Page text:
There was a fire in the store, the green one on the corner. And a crowd outside. Eleven days in the city, it is too hot to lie down. Women sweat and drink tea. My lover talks to her Mom.
The neighborhood gets excited to put out a fire. Fires do not scare us.
This is the story of the person who is second sleeping. She has gotten up for a glass of water, felt her way back by the wall, lost sight of her room. She has been asleep for an hour; hears a change in the weather. There is a climate outside, some showers. Her lover moves closer. The lover has got to pee, gets up and walks across the hall. The window at the end of the hall, completely dark. She thinks the moon is above the house and so I cannot see it. Goes back to bed. The old woman wakes up, does not wear her slippers. Sees that they are straight but does not wear them. She goes to the window, rocks in her chair five times. Gets up. There is a plant hanging on the far wall; she feels its leaves. Mrs. Gladman gets up, breathes on the window.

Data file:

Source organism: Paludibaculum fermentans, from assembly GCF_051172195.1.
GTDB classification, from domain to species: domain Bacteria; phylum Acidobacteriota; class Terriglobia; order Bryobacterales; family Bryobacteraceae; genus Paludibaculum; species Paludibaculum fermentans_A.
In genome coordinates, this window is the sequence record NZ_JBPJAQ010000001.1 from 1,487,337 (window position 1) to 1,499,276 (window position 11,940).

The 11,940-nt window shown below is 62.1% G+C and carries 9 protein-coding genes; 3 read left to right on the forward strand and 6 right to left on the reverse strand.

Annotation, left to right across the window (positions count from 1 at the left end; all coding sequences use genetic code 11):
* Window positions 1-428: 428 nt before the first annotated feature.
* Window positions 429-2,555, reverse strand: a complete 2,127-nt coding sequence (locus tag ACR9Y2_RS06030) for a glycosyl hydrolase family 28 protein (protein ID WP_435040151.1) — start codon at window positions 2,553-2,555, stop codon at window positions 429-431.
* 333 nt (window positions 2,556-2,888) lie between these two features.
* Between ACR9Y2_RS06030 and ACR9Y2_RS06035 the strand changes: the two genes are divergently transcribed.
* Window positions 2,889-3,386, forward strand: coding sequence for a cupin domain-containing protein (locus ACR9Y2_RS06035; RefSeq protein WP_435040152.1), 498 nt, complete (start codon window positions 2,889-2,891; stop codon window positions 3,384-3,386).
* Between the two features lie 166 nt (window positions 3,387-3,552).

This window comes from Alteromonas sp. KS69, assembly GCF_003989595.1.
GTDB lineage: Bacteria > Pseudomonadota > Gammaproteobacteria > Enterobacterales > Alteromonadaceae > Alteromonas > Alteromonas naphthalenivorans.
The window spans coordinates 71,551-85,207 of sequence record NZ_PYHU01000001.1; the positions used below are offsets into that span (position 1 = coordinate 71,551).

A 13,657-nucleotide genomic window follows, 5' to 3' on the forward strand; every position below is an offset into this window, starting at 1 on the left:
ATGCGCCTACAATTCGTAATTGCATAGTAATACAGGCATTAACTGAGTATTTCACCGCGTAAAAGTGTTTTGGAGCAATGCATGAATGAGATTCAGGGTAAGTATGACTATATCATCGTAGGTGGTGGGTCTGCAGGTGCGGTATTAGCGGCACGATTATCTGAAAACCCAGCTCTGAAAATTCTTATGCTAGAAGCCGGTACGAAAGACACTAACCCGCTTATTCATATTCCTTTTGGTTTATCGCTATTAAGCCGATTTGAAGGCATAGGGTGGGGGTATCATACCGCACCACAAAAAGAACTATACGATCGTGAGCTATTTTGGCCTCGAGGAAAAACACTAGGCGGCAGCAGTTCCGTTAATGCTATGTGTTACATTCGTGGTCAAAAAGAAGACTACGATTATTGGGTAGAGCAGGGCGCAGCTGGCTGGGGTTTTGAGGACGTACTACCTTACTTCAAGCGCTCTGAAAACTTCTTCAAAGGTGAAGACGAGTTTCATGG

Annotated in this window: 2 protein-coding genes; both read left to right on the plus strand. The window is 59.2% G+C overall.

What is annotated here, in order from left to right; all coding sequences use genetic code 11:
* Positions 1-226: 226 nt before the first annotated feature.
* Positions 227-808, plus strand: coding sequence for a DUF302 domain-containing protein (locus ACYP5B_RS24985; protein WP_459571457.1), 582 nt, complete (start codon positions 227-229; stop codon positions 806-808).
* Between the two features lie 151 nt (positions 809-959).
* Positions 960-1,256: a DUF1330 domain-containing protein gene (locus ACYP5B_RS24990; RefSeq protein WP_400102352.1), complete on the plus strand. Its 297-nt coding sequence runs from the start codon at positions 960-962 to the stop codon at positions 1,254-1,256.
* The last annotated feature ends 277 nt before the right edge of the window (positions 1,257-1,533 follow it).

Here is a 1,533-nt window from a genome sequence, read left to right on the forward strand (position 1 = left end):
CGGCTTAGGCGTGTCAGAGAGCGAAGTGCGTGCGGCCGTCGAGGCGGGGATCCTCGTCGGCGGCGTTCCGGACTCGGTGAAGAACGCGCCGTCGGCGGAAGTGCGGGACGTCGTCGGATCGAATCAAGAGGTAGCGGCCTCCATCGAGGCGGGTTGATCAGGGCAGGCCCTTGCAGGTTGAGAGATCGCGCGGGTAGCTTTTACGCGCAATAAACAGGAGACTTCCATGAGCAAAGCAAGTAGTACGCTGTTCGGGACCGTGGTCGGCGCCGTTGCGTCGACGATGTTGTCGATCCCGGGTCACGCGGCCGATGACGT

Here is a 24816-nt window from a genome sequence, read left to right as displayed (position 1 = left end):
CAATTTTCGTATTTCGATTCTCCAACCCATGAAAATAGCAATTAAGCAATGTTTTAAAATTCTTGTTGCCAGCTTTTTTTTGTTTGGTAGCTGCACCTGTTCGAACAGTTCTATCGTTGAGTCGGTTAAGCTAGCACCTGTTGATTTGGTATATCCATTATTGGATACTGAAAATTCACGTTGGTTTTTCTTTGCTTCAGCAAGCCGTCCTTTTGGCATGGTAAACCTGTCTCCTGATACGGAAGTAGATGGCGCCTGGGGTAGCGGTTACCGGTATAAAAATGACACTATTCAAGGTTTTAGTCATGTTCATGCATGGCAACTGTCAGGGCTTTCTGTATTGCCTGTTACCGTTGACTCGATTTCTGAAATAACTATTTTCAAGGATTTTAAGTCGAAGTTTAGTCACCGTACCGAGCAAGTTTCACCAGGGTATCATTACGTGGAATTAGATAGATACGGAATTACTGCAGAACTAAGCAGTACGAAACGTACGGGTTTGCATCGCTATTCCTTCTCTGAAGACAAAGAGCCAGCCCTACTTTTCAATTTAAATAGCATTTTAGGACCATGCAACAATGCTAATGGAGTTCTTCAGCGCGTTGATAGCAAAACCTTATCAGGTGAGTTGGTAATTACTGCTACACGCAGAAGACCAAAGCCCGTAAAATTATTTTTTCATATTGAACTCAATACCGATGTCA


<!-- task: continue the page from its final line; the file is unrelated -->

After everybody swept sand into the fire, Seņora Hernandez had a barbecue. I was tired but I ate. Soon there were rumors circulating about the new people.
The family next door owns a restaurant. Not that anyone I know has ever been. I like their food. I could like their food, but not the fact that they own it. Anybody owning food has been understood. Food owning happens to a large fridge, and people get rich.
They said that the Grandmother of the new family took too much meat at the barbecue, but I do not remember. It was a beautiful night, I was in love.
Those who are first sleeping know there are thirteen more to go. Mrs. Gladman was not the kind of woman who would count them.
As my neighbors' tempers rose I was nowhere to be found. People like me know our place after a fire: we have to eat and then quickly go to bed.
In my mind, all this temperature. I was going to garner it.
The body lying on the floor was thought to be a half pint body. Figures walking away. Sleep not the same.
In the ninth sleep the lover always fails to arrive. Or if not the lover, friends from the house over there. Sweet people dreaming through the ninth because they think they feel something. In the morning, their minds at rest.
On the night of fourteen sleeping, the old woman on the corner pretended to be at rest. Neighbors would walk by and want to talk to her, but see she was asleep.